The couple’s divorce settlement is reportedly still pending, and they have three children, aged 6, 12 and 15.
According to the Daily Breeze, Parker is the facilities director of the Hustler Casino in Gardena. He posted $20,000 bail and faces a March 25 arraignment. Parker told detectives it was an accident, and he didn’t see the dog.
Police say the video indicates otherwise. “You can see him swerving toward the dog,” Hawthorne police Lt. Scott Swain said. “Parker backs his vehicle up, and then appears to accelerate rapidly, steering directly toward the dog. Cow Cow is run completely over.”
The couple’s two dogs, Cow Cow and Lucky, lived in their vacant house in San Pedro, and Olga Parker stopped by every day to feed them. Lucky is missing, she says.
Posted by John Woestendiek January 8th, 2014 under Muttsblog, videos.
Tags: alley, animal cruelty, animals, california, cameras, car, casino, chihuahua, cow cow, cruelty to animals, dispute, divorce, dog, dogs, estranged, hustler, killed, los angeles, lucky, michael david parker, money, pets, run over, surveillance, video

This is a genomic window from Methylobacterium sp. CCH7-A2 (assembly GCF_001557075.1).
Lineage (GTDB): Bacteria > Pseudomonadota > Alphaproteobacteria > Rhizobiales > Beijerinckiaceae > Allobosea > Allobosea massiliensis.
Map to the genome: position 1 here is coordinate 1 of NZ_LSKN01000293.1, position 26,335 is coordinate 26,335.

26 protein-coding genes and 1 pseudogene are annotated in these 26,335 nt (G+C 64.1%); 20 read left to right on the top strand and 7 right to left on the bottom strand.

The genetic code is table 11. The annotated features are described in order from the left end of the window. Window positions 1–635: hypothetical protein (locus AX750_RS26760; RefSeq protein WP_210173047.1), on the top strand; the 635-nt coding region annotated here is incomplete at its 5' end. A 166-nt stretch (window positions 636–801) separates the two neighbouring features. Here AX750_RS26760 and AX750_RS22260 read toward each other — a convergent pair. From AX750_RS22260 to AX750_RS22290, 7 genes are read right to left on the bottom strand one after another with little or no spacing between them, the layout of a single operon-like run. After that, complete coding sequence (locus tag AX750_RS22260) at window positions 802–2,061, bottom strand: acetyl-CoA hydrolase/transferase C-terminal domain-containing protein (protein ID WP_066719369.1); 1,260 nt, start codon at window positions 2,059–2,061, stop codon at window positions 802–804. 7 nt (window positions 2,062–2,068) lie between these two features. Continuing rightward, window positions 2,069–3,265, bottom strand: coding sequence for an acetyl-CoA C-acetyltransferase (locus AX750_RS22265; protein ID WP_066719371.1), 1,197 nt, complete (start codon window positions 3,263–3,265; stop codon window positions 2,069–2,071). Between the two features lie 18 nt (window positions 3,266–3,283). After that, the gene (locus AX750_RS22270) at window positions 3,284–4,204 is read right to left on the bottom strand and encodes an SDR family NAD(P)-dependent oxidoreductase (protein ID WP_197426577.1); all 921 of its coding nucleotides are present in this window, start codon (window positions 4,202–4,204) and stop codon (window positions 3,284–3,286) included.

And that’s even more the case after surgery yesterday to remove 2-1/2 pounds of loose skin from the dog who once tipped the scales at 77 pounds.
Obie was recovering at the Emergency Veterinary Clinic of Tualatin, in Oregon, after surgery to remove the excess skin that remained after he lost 40 pounds in 8 months.
Obie’s caretaker, Nora Vanatta, says the surgery went well and that she hopes to bring him home today, according to KGW in Portland.
Obie weighed 77 pounds when he was given up by his former owners in Puyallup, Washington, last year and assigned to a foster home by a rescue organization.
Oregon Dachshund Rescue placed Obie — that’s him to the left in his beefier days — in Vanatta’s care. But after his girth garnered national attention the organization asked for the dog back, claiming Vanatta — by publicizing his crash diet and seeking contributions to his care — was exploiting him.